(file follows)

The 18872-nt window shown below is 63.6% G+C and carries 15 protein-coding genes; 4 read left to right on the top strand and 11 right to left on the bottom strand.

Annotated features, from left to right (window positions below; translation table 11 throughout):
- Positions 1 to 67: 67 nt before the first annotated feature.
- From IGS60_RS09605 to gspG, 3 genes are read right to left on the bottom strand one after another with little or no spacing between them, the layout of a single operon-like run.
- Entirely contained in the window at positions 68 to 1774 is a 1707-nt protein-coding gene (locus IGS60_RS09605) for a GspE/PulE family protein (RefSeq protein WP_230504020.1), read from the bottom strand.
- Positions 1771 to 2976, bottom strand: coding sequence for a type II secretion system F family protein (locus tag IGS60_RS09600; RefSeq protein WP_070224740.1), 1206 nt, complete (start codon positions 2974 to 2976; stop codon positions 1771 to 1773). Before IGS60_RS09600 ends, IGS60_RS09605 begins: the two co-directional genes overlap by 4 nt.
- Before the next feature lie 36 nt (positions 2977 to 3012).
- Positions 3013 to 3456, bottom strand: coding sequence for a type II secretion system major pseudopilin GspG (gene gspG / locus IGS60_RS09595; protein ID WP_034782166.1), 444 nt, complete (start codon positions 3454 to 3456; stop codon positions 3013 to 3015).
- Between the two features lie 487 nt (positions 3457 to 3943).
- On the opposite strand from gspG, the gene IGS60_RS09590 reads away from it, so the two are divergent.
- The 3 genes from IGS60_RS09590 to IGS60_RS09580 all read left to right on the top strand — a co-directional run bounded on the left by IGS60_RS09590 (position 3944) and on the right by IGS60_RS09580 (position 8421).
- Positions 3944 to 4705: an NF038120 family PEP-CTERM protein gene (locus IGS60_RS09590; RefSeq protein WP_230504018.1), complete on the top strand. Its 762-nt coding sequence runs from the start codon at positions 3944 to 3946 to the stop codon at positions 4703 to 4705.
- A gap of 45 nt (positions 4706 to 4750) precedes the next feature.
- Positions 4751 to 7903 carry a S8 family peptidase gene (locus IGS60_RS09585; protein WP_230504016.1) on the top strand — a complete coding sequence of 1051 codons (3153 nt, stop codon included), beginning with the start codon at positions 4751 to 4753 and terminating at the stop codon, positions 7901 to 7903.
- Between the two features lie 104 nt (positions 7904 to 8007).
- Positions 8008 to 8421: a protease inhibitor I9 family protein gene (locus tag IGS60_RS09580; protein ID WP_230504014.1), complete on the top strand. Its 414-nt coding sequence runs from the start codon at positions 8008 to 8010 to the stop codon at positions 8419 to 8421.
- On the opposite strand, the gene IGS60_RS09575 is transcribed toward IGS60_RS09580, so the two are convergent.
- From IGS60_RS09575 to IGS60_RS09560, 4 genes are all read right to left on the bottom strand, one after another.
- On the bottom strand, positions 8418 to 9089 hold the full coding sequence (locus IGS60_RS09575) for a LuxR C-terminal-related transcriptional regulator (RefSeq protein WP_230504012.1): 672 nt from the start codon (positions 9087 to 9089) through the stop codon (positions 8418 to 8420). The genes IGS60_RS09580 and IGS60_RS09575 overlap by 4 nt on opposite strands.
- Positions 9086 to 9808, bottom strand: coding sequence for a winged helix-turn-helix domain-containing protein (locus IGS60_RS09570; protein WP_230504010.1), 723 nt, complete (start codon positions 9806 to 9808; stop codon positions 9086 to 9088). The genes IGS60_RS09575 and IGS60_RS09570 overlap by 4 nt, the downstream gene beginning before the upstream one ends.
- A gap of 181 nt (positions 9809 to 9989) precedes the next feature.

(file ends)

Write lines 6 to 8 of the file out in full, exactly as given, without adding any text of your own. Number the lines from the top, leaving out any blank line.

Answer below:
- Positions 1771 to 2976, bottom strand: coding sequence for a type II secretion system F family protein (locus tag IGS60_RS09600; RefSeq protein WP_070224740.1), 1206 nt, complete (start codon positions 2974 to 2976; stop codon positions 1771 to 1773). Before IGS60_RS09600 ends, IGS60_RS09605 begins: the two co-directional genes overlap by 4 nt.
- Before the next feature lie 36 nt (positions 2977 to 3012).
- Positions 3013 to 3456, bottom strand: coding sequence for a type II secretion system major pseudopilin GspG (gene gspG / locus IGS60_RS09595; protein ID WP_034782166.1), 444 nt, complete (start codon positions 3454 to 3456; stop codon positions 3013 to 3015).